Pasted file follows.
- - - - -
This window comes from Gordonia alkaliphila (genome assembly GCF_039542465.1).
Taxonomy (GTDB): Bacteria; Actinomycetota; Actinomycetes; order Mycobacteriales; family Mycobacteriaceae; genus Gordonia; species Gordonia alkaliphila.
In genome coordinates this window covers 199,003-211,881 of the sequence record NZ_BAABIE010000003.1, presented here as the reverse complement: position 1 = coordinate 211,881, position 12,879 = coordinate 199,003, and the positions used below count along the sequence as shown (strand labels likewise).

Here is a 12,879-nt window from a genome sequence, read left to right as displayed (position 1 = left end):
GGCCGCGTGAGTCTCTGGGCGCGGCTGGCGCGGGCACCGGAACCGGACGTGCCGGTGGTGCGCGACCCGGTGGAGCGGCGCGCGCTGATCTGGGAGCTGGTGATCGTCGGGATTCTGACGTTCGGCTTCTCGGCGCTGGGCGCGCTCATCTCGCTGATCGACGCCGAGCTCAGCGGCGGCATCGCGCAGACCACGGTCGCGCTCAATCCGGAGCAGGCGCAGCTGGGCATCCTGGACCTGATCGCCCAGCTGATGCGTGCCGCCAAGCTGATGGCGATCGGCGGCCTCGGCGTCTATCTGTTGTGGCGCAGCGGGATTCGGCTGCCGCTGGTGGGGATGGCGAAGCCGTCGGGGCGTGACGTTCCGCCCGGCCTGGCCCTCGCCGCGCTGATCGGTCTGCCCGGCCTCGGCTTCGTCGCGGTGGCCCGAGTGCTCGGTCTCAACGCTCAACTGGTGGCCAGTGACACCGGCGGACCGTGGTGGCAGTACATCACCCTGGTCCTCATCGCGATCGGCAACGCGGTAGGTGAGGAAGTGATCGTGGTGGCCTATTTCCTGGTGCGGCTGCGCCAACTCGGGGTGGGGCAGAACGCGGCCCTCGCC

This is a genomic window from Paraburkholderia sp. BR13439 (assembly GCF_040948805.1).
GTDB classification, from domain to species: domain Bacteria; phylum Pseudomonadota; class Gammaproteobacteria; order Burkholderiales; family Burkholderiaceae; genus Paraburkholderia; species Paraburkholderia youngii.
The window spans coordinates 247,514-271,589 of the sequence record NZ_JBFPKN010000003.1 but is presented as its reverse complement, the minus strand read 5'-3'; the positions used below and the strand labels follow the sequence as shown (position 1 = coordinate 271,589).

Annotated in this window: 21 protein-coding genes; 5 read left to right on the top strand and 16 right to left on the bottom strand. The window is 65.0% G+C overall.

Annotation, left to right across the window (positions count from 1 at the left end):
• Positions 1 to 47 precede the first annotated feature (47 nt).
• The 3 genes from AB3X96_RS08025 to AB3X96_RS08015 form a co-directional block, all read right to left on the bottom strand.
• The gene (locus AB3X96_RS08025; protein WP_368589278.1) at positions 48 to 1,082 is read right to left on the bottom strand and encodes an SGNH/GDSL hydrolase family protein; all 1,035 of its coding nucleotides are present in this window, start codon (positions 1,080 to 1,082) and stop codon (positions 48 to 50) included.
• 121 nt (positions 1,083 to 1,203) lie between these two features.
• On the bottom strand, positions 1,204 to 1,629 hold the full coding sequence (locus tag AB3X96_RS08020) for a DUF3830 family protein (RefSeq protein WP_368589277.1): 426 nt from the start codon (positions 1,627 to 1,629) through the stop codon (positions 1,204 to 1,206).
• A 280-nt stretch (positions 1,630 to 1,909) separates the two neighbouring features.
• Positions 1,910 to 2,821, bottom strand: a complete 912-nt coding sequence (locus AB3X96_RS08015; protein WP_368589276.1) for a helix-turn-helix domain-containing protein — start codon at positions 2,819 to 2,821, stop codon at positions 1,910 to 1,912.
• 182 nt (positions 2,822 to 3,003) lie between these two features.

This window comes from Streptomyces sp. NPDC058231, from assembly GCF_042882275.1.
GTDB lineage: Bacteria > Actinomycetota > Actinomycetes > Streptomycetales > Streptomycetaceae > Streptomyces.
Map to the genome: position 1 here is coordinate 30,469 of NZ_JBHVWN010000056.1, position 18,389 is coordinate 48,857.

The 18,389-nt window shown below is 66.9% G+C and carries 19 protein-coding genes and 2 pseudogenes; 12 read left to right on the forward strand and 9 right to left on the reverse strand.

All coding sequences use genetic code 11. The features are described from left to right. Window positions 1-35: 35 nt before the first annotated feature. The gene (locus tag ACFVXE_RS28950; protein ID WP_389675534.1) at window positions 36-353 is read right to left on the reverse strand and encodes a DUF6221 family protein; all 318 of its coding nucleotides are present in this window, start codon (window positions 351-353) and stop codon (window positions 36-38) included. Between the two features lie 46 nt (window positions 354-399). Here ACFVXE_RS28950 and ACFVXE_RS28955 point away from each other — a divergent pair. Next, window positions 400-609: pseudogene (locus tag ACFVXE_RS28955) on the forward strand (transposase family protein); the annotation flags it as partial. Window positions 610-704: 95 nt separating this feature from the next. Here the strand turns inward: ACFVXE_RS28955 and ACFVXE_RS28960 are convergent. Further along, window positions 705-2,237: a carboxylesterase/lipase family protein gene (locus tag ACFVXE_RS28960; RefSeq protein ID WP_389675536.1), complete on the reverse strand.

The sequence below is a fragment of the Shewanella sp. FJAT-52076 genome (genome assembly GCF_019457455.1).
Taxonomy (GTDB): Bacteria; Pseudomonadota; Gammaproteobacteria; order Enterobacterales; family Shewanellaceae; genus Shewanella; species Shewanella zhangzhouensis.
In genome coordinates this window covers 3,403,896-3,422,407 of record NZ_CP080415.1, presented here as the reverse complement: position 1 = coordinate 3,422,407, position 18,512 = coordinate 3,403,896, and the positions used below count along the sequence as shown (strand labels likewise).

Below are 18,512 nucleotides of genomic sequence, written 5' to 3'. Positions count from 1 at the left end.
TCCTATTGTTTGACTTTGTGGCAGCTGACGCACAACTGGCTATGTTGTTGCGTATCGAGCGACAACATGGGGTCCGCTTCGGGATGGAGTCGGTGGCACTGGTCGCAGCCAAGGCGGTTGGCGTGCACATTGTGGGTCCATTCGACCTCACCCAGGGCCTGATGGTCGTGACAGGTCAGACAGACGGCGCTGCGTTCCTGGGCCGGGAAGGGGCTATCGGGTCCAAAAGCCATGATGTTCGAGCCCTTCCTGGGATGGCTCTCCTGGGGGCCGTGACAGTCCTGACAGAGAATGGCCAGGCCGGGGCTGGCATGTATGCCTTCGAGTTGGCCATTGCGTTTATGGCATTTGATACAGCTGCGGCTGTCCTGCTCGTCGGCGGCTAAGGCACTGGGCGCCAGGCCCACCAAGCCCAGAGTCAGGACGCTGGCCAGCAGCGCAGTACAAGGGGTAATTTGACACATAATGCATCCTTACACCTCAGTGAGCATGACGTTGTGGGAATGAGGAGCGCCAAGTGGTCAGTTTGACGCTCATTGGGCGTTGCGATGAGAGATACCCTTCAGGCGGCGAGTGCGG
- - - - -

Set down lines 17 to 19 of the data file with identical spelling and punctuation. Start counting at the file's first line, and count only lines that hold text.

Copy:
• Positions 1,910 to 2,821, bottom strand: a complete 912-nt coding sequence (locus AB3X96_RS08015; protein WP_368589276.1) for a helix-turn-helix domain-containing protein — start codon at positions 2,819 to 2,821, stop codon at positions 1,910 to 1,912.
• 182 nt (positions 2,822 to 3,003) lie between these two features.

This window comes from Streptomyces sp. NPDC058231, from assembly GCF_042882275.1.